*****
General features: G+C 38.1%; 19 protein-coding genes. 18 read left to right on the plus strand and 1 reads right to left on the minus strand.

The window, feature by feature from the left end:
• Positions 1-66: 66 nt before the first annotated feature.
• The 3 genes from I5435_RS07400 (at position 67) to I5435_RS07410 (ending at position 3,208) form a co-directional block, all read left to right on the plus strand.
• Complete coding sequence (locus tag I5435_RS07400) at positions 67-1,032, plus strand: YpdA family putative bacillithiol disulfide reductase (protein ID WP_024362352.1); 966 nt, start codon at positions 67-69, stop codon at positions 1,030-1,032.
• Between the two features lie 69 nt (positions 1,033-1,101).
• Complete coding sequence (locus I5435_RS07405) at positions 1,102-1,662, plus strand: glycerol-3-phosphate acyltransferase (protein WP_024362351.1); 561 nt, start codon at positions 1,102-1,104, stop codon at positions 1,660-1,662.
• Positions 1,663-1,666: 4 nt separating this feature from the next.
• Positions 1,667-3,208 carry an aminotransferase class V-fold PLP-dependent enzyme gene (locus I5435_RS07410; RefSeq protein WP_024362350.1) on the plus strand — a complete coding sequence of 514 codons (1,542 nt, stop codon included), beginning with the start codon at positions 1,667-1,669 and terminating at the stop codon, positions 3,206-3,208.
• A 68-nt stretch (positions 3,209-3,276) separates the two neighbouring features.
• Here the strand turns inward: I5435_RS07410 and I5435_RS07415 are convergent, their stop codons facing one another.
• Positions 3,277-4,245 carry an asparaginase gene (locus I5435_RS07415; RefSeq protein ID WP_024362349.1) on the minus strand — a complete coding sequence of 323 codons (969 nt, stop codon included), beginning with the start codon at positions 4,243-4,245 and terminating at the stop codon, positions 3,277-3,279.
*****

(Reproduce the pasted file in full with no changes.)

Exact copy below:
General features: G+C 38.1%; 19 protein-coding genes. 18 read left to right on the plus strand and 1 reads right to left on the minus strand.

The window, feature by feature from the left end:
• Positions 1-66: 66 nt before the first annotated feature.
• The 3 genes from I5435_RS07400 (at position 67) to I5435_RS07410 (ending at position 3,208) form a co-directional block, all read left to right on the plus strand.
• Complete coding sequence (locus tag I5435_RS07400) at positions 67-1,032, plus strand: YpdA family putative bacillithiol disulfide reductase (protein ID WP_024362352.1); 966 nt, start codon at positions 67-69, stop codon at positions 1,030-1,032.
• Between the two features lie 69 nt (positions 1,033-1,101).
• Complete coding sequence (locus I5435_RS07405) at positions 1,102-1,662, plus strand: glycerol-3-phosphate acyltransferase (protein WP_024362351.1); 561 nt, start codon at positions 1,102-1,104, stop codon at positions 1,660-1,662.
• Positions 1,663-1,666: 4 nt separating this feature from the next.
• Positions 1,667-3,208 carry an aminotransferase class V-fold PLP-dependent enzyme gene (locus I5435_RS07410; RefSeq protein WP_024362350.1) on the plus strand — a complete coding sequence of 514 codons (1,542 nt, stop codon included), beginning with the start codon at positions 1,667-1,669 and terminating at the stop codon, positions 3,206-3,208.
• A 68-nt stretch (positions 3,209-3,276) separates the two neighbouring features.
• Here the strand turns inward: I5435_RS07410 and I5435_RS07415 are convergent, their stop codons facing one another.
• Positions 3,277-4,245 carry an asparaginase gene (locus I5435_RS07415; RefSeq protein ID WP_024362349.1) on the minus strand — a complete coding sequence of 323 codons (969 nt, stop codon included), beginning with the start codon at positions 4,243-4,245 and terminating at the stop codon, positions 3,277-3,279.